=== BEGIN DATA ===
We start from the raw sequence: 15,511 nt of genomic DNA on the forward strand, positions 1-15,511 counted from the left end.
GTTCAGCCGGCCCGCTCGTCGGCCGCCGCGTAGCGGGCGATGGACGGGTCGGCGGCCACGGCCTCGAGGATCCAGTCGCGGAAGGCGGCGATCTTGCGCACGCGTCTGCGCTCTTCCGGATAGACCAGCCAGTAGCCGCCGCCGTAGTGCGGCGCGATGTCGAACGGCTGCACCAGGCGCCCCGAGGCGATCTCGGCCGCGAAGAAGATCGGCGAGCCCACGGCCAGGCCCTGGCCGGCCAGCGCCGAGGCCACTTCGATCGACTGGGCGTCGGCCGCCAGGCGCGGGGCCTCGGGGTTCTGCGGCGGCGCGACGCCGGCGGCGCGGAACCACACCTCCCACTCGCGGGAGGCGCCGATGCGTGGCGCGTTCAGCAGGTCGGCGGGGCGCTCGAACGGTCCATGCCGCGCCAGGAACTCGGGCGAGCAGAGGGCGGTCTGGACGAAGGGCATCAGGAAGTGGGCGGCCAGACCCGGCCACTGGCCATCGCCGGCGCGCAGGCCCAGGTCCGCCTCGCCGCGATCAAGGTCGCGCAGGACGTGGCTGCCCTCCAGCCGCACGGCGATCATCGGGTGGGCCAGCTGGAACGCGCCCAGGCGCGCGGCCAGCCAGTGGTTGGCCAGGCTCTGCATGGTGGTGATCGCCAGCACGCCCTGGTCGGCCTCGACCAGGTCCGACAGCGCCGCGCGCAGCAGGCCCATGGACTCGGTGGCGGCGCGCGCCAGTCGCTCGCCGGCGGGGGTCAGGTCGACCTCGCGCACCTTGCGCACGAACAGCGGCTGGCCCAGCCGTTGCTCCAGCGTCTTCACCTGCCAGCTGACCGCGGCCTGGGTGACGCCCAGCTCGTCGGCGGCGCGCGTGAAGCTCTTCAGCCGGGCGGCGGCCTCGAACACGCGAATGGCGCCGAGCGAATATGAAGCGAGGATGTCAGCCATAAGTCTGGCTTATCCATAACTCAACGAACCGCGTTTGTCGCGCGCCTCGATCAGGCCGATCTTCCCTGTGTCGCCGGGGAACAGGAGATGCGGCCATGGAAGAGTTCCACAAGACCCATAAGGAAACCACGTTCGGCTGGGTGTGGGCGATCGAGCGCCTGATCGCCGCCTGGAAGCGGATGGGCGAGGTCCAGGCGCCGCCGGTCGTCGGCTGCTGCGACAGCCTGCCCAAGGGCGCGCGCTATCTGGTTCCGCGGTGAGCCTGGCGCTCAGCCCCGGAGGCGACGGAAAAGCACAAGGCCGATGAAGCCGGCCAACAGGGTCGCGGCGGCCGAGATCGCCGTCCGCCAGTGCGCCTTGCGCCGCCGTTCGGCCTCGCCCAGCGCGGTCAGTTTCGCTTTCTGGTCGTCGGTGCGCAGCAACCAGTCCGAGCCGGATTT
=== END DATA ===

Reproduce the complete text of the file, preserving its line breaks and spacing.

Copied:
We start from the raw sequence: 15,511 nt of genomic DNA on the forward strand, positions 1-15,511 counted from the left end.
GTTCAGCCGGCCCGCTCGTCGGCCGCCGCGTAGCGGGCGATGGACGGGTCGGCGGCCACGGCCTCGAGGATCCAGTCGCGGAAGGCGGCGATCTTGCGCACGCGTCTGCGCTCTTCCGGATAGACCAGCCAGTAGCCGCCGCCGTAGTGCGGCGCGATGTCGAACGGCTGCACCAGGCGCCCCGAGGCGATCTCGGCCGCGAAGAAGATCGGCGAGCCCACGGCCAGGCCCTGGCCGGCCAGCGCCGAGGCCACTTCGATCGACTGGGCGTCGGCCGCCAGGCGCGGGGCCTCGGGGTTCTGCGGCGGCGCGACGCCGGCGGCGCGGAACCACACCTCCCACTCGCGGGAGGCGCCGATGCGTGGCGCGTTCAGCAGGTCGGCGGGGCGCTCGAACGGTCCATGCCGCGCCAGGAACTCGGGCGAGCAGAGGGCGGTCTGGACGAAGGGCATCAGGAAGTGGGCGGCCAGACCCGGCCACTGGCCATCGCCGGCGCGCAGGCCCAGGTCCGCCTCGCCGCGATCAAGGTCGCGCAGGACGTGGCTGCCCTCCAGCCGCACGGCGATCATCGGGTGGGCCAGCTGGAACGCGCCCAGGCGCGCGGCCAGCCAGTGGTTGGCCAGGCTCTGCATGGTGGTGATCGCCAGCACGCCCTGGTCGGCCTCGACCAGGTCCGACAGCGCCGCGCGCAGCAGGCCCATGGACTCGGTGGCGGCGCGCGCCAGTCGCTCGCCGGCGGGGGTCAGGTCGACCTCGCGCACCTTGCGCACGAACAGCGGCTGGCCCAGCCGTTGCTCCAGCGTCTTCACCTGCCAGCTGACCGCGGCCTGGGTGACGCCCAGCTCGTCGGCGGCGCGCGTGAAGCTCTTCAGCCGGGCGGCGGCCTCGAACACGCGAATGGCGCCGAGCGAATATGAAGCGAGGATGTCAGCCATAAGTCTGGCTTATCCATAACTCAACGAACCGCGTTTGTCGCGCGCCTCGATCAGGCCGATCTTCCCTGTGTCGCCGGGGAACAGGAGATGCGGCCATGGAAGAGTTCCACAAGACCCATAAGGAAACCACGTTCGGCTGGGTGTGGGCGATCGAGCGCCTGATCGCCGCCTGGAAGCGGATGGGCGAGGTCCAGGCGCCGCCGGTCGTCGGCTGCTGCGACAGCCTGCCCAAGGGCGCGCGCTATCTGGTTCCGCGGTGAGCCTGGCGCTCAGCCCCGGAGGCGACGGAAAAGCACAAGGCCGATGAAGCCGGCCAACAGGGTCGCGGCGGCCGAGATCGCCGTCCGCCAGTGCGCCTTGCGCCGCCGTTCGGCCTCGCCCAGCGCGGTCAGTTTCGCTTTCTGGTCGTCGGTGCGCAGCAACCAGTCCGAGCCGGATTT